Valve Job

I thought I wrote all this up a couple years ago when it happened, but it appears not. This is being written from memory about four years after the fact, so it's going to be sketchier than usual.

Long, painful background story short: I had to replace the head on my car. This is an ordeal on XK engines. I bought a junkyard engine with a better head, and swapped it out because the original head was warped. When I finally got everything torqued down, bolted on, rewired and ready to go, the car started but ran on only three cylinders. Spark was good across the board. I replaced and cleaned the fuel injectors, which left only one cylinder not firing. #5 failed a compression test.

Head Off Again

Here's the head off. I should have done a better job of cleaning but I was intent on other things. Cylinder #5 is in the center (below). click for larger view

I had to remove the valves. First the tappets (cam followers) come out. You can see I've got the stake-down kit installed (below).

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Now for the hard part: removing the springs. This was the second most difficult part of the job, beaten only by putting the damn things back in again. To do this, you need to be able to compress the springs so you can lift two half-moon keepers out, then easy tension on the springs so you can lift them out. The springs are very strong and store a lot of energy.

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There are two common kinds of spring compressor tools. There's the one that looks like a gear puller and works entirely from the top of the head. I couldn't make it work. Then there's the type that looks like a giant C-clamp and works by holding the valve in place and pushing the spring keeper plate down from the top. I ended up with that.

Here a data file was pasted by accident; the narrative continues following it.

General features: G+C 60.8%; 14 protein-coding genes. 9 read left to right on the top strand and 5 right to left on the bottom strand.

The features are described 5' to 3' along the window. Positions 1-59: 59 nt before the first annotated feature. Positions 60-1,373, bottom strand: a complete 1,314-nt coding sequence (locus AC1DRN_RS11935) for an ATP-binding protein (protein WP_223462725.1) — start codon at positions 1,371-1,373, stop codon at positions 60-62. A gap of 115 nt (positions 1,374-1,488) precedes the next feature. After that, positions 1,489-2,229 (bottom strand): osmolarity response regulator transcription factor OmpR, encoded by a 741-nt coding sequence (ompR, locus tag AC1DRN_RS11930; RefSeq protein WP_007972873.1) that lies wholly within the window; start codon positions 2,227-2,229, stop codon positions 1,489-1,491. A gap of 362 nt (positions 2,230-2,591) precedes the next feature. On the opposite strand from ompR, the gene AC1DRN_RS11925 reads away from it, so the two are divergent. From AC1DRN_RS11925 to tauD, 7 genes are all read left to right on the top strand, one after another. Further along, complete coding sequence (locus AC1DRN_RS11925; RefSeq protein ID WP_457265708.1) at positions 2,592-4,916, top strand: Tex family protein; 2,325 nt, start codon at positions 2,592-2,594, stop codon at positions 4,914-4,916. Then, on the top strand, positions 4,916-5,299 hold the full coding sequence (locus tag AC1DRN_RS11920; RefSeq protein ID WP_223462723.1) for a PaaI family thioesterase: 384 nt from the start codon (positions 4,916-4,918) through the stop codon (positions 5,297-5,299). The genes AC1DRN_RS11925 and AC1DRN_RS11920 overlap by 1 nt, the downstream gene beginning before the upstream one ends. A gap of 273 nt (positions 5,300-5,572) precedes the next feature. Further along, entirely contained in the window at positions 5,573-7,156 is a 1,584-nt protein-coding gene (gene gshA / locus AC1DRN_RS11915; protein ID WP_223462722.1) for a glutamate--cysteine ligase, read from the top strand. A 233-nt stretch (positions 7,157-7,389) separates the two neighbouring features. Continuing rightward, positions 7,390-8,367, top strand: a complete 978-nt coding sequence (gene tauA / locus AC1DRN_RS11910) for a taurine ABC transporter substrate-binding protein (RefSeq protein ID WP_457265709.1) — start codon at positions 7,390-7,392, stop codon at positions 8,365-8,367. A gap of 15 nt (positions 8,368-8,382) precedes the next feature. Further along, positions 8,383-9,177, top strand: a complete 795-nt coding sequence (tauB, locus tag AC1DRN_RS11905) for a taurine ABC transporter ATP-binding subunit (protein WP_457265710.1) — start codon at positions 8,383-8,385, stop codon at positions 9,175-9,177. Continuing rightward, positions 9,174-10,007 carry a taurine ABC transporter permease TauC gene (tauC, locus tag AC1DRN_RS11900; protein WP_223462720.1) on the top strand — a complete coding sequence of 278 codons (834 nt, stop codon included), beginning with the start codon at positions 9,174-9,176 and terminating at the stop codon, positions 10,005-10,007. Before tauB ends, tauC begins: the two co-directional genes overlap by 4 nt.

Once again, I couldn't make it quite work the way it was. I ended up with a modification. It's hard to see in this photo below but it's the only one I've got. The compressor tool is upside down because that's the only way I could make it work. It's pressing on a dark metal disc that happens to be a magnetron magnet out of a microwave. It was the right thickness I needed and being a magnet helped keep things from shifting around (though there was plenty of that). Below the magnet there's a 1-inch diameter length of steel pipe with a window cut out of the sides so you could reach through to fish out the keepers (or reach in to replace the keepers later). The piece of pipe is shown above with the compressor tool. The pipe tool did not come with the compressor. My dad made that for me.

It's a bit of a Rube Goldberg but it worked.

Here we are with the spring keepers removed (below).

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click for larger imageHere's my intake valve, extracted and sitting on my bench. I'll be honest and admit I can't remember which, but I believe it was the intake valve that was bent. You have to look hard (the picture doesn't do it) to see the arc in the shaft. Not enough to keep it completely from going in and out of the sleeve, but enough to impede its movement. I don't know when it was damaged. I may have done it when I had the head out the first time. I may have done it when I was putting it back on the block. Or, because it came from a junkyard engine, it may have been bent when I bought it. The engine had relatively few miles on it. It's possible the valve got bent somehow, the engine lost compression on #5. The owner took it in to find out what was the problem, and then balked at the cost of valve job and decided to junk the car instead.

So that's the end of the this project. I cleaned up the chambers, lapped and seated the new valve, and put the spring and keepers back in, which turned out to be more work than getting them out even though I theoretically knew what I was doing by then. Adjusted the clearances and put the cam shafts back on, buttoned everything up, and somehow managed to get the head back on a second time without bending another valve or causing a new problem.

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